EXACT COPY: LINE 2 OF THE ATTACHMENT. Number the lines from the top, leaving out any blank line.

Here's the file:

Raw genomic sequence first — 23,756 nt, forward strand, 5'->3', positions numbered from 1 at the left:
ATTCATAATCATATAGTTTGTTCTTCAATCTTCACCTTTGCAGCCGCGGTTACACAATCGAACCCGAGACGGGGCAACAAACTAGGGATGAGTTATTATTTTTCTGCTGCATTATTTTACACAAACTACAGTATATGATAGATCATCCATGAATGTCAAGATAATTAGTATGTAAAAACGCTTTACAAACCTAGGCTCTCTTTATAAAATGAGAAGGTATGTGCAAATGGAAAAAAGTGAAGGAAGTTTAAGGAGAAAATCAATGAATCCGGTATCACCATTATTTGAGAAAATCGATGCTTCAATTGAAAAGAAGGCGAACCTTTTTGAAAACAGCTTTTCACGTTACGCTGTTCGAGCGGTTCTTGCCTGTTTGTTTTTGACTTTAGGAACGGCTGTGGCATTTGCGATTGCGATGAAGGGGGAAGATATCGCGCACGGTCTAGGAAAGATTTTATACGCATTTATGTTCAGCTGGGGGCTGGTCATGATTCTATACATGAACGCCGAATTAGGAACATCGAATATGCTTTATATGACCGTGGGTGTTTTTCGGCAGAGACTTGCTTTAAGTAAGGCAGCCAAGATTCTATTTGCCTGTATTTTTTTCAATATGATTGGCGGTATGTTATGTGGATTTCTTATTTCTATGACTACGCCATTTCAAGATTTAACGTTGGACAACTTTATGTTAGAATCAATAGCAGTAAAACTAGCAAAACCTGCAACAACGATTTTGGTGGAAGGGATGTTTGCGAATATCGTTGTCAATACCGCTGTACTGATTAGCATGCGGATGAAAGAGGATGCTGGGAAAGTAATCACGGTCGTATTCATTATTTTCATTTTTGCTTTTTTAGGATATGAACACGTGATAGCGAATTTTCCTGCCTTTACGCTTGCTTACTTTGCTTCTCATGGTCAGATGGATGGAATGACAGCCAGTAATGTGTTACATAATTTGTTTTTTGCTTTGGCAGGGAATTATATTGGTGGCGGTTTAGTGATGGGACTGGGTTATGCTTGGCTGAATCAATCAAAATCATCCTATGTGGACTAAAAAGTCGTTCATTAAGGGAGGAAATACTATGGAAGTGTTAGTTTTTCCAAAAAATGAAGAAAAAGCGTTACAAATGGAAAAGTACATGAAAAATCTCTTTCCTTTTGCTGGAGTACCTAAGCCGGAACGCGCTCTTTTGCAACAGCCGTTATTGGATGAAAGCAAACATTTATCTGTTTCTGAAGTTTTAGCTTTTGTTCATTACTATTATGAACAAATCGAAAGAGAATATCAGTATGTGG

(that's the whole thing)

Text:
ATTCATAATCATATAGTTTGTTCTTCAATCTTCACCTTTGCAGCCGCGGTTACACAATCGAACCCGAGACGGGGCAACAAACTAGGGATGAGTTATTATTTTTCTGCTGCATTATTTTACACAAACTACAGTATATGATAGATCATCCATGAATGTCAAGATAATTAGTATGTAAAAACGCTTTACAAACCTAGGCTCTCTTTATAAAATGAGAAGGTATGTGCAAATGGAAAAAAGTGAAGGAAGTTTAAGGAGAAAATCAATGAATCCGGTATCACCATTATTTGAGAAAATCGATGCTTCAATTGAAAAGAAGGCGAACCTTTTTGAAAACAGCTTTTCACGTTACGCTGTTCGAGCGGTTCTTGCCTGTTTGTTTTTGACTTTAGGAACGGCTGTGGCATTTGCGATTGCGATGAAGGGGGAAGATATCGCGCACGGTCTAGGAAAGATTTTATACGCATTTATGTTCAGCTGGGGGCTGGTCATGATTCTATACATGAACGCCGAATTAGGAACATCGAATATGCTTTATATGACCGTGGGTGTTTTTCGGCAGAGACTTGCTTTAAGTAAGGCAGCCAAGATTCTATTTGCCTGTATTTTTTTCAATATGATTGGCGGTATGTTATGTGGATTTCTTATTTCTATGACTACGCCATTTCAAGATTTAACGTTGGACAACTTTATGTTAGAATCAATAGCAGTAAAACTAGCAAAACCTGCAACAACGATTTTGGTGGAAGGGATGTTTGCGAATATCGTTGTCAATACCGCTGTACTGATTAGCATGCGGATGAAAGAGGATGCTGGGAAAGTAATCACGGTCGTATTCATTATTTTCATTTTTGCTTTTTTAGGATATGAACACGTGATAGCGAATTTTCCTGCCTTTACGCTTGCTTACTTTGCTTCTCATGGTCAGATGGATGGAATGACAGCCAGTAATGTGTTACATAATTTGTTTTTTGCTTTGGCAGGGAATTATATTGGTGGCGGTTTAGTGATGGGACTGGGTTATGCTTGGCTGAATCAATCAAAATCATCCTATGTGGACTAAAAAGTCGTTCATTAAGGGAGGAAATACTATGGAAGTGTTAGTTTTTCCAAAAAATGAAGAAAAAGCGTTACAAATGGAAAAGTACATGAAAAATCTCTTTCCTTTTGCTGGAGTACCTAAGCCGGAACGCGCTCTTTTGCAACAGCCGTTATTGGATGAAAGCAAACATTTATCTGTTTCTGAAGTTTTAGCTTTTGTTCATTACTATTATGAACAAATCGAAAGAGAATATCAGTATGTGG